Re: A Demand for the Kennewick Man's Remains

Gerold Firl (
25 Nov 1996 23:42:08 GMT

In article <>, writes:

n 22 Nov 1996, Gerold Firl wrote:

|> On 22 Nov 1996, Gerold Firl wrote:

|> > In article <>, writes:

|> > |> Which begs the question, "what is race"? It is a folk concept -- it
|> > |> certainly has no scientific currency, especially in anthropology.

|> > What do you make of the fact that the concept of race (in the sense of
|> > subspecies) is a vital concept in evolutionary biology, and yet it has
|> > no "scientific" currency in anthro?

|> I think, from the example you give below, that we are using the term
|> "race" in two different senses. I am using it to refer to the popular
|> conception of what is meant by "race" -- three major quasi-geographic
|> populations of humans, African (Negroid), Asian (Asiatic), and European
|> (Caucasoid). It seems from your example that you are referring to "race"
|> in a sense of "subspecies." This is a significant difference, because
|> the variation among any one of the quasi-geographic "races" is (I think)
|> as great as the variation between them -- so basically the "racial"
|> identifications are used as justifications of a classification by skin color.
|> "Race" is one of those dangerous terms with both technical and popular
|> meanings; people unfamiliar with the word's technical meaning see it used
|> in a technical sense but interpret it in line with their popular
|> understanding.

We don't judge the veracity of einsteins theory of relativity based on
the understanding of the man in the street. Nor do we toss out the
entire field of cartography because some maps label vast tracts of
terra incognita with "here there be dragons". The idea of partitioning
mankind into the black, white, and yellow races was an extremely crude
and primitive attempt to make sense of human variation; such a scheme
is clearly at odds with rational cladistics.

The human species can be viewed as having any number of subspecies
("races"), depending on what level of lumping/splitting you prefer.
However, to take the extreme lumping position and declare that
humankind has *no* races whatsoever is clearly based on politics, not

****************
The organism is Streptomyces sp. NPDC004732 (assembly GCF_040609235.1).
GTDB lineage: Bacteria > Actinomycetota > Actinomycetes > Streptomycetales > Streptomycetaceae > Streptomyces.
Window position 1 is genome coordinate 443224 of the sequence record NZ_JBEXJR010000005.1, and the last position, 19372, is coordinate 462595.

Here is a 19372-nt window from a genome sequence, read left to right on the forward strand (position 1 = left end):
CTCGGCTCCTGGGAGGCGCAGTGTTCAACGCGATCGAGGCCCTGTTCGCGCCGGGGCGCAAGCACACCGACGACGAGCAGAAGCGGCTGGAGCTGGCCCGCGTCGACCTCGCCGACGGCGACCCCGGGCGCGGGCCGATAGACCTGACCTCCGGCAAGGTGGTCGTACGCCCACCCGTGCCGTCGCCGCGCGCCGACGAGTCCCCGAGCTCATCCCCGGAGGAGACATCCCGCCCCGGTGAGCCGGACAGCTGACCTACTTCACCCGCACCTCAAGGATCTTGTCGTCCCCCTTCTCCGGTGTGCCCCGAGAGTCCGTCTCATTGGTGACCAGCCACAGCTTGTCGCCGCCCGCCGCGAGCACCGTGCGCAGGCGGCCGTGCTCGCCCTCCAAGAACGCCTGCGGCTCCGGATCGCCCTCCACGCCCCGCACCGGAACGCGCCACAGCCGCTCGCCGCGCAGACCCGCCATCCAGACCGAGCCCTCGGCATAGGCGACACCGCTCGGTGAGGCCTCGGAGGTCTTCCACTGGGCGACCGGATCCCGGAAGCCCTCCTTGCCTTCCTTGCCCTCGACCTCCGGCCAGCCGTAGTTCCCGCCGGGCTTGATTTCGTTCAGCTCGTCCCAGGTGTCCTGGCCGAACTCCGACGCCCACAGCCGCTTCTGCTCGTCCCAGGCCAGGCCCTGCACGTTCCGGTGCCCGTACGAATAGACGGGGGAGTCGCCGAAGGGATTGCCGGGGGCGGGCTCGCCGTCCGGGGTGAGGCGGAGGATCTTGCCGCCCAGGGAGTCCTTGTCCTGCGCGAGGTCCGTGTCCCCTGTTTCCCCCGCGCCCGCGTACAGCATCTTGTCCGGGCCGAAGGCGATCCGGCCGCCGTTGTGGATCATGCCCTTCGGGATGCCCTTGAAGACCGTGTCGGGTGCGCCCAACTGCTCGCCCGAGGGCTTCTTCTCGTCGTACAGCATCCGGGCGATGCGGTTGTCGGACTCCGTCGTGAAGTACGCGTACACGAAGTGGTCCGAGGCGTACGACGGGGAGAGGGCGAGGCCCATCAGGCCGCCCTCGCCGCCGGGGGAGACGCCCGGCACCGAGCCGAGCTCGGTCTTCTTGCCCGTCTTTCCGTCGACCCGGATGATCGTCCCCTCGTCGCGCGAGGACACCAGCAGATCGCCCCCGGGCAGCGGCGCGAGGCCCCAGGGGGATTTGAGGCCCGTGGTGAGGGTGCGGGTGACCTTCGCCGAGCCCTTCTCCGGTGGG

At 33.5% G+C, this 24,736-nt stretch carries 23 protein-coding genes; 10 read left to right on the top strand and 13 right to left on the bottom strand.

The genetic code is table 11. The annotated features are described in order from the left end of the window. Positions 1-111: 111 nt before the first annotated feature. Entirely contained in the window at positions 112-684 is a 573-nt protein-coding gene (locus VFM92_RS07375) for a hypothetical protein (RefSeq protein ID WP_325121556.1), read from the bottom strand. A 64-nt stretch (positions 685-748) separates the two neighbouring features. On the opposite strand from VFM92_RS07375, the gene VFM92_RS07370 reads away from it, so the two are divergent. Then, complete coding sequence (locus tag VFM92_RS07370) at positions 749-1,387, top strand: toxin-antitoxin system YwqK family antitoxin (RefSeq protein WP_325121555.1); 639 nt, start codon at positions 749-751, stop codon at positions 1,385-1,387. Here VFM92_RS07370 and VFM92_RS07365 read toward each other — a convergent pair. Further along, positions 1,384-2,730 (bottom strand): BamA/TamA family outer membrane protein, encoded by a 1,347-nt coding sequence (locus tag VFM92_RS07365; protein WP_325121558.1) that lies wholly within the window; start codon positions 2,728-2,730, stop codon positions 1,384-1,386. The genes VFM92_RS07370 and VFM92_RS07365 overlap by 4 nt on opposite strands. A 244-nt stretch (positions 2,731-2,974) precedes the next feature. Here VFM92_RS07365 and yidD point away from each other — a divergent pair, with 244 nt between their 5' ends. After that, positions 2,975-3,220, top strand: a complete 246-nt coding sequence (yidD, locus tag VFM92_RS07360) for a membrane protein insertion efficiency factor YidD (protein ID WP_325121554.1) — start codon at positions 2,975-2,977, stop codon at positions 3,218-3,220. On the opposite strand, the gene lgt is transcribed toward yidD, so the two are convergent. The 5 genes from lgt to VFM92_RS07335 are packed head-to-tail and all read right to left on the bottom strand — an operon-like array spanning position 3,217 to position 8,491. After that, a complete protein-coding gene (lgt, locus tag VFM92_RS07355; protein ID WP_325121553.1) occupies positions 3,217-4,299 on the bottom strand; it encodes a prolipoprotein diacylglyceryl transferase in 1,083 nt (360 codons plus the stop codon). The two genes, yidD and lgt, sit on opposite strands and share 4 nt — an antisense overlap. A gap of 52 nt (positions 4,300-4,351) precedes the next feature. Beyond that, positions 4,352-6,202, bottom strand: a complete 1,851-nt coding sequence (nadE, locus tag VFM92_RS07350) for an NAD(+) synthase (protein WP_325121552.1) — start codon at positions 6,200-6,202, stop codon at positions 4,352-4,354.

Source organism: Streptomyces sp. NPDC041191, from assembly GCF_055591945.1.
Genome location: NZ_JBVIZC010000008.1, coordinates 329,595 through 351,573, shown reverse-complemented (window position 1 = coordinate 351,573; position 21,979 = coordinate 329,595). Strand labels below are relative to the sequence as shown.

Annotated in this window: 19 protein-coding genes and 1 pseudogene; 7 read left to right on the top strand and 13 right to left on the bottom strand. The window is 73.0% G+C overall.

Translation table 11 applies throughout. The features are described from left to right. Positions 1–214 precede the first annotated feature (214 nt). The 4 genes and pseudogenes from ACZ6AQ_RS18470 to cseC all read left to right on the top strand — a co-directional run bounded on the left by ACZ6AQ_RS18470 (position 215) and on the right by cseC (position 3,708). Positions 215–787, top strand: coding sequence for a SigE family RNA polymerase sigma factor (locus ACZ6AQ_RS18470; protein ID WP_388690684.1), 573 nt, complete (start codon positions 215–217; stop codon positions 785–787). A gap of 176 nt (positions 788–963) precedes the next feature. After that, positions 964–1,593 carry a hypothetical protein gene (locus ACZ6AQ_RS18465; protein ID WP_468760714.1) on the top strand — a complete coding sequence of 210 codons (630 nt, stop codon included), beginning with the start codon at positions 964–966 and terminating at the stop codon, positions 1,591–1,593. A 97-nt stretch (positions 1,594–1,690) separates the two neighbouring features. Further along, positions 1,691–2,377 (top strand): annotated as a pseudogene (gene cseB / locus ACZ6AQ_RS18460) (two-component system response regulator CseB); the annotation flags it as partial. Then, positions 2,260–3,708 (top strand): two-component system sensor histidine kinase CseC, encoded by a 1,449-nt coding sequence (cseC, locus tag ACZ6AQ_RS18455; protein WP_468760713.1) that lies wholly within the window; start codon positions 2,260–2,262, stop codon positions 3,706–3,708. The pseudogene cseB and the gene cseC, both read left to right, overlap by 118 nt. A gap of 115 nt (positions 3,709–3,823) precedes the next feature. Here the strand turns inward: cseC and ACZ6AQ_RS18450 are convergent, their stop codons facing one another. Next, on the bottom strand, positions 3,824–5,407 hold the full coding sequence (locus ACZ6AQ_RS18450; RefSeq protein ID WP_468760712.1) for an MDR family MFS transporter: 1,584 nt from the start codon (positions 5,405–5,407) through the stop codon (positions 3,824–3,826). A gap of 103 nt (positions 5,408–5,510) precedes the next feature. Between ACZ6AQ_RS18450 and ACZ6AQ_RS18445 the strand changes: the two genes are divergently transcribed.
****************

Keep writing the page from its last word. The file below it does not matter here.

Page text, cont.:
on biology. We are a widely dispersed species, with clearly defined
local adaptations.

|> Similarly, the kinds of races of which you speak (rainforest pygmies and
|> nilo-sudanese) may be part of a larger "racial family" which is popularly
|> called "African" or "Negroid."

Again, don't bother to discredit the 3-race model of the human family.
It is long obsolete.

At the same time that physical anthropology achieved sufficient
maturity to view the evolution of man from a scientifically objective
viewpoint (say, 1960, with the work of dobzhansky and mayr clarifying
the meaning of "species" and "subspecies"), western culture reached a
historic decision-point: ethnocentrism was repudiated, with the
embrace of multi-culturalism and racial equality. This discussion is
about the conflict between scientific objectivity, which recognizes
the existance of human races, and political expediancy/conformity. In
the interest of promoting the rapid acceptance of racial tolerance,
many find it expedient to pretend that race has no scientific basis; I
object to such tactics. I believe that the value of tolerance needs no
assistance from mendacity.

I realise that most proponents of your view would prefer to have this
dialog with bob whitaker; any idea why?

|> > Well; the frequency of occurance of skeletal traits can be used to
|> > infer the probabilities concerning population origin for particular
|> > remains. If that's the only information you have, then that's the best
|> > you can do.

|> The key here in terms of NAGPRA is "the only information you have". We
|> have no evidence for populations of "caucasians" in North America circa
|> 9,000 years ago. This is one individual.

And the scientific approach would be to study the remains of this
individual, to learn as much as possible about our past. Some prefer
to bury the past, others to throw a light upon it. Some want to forget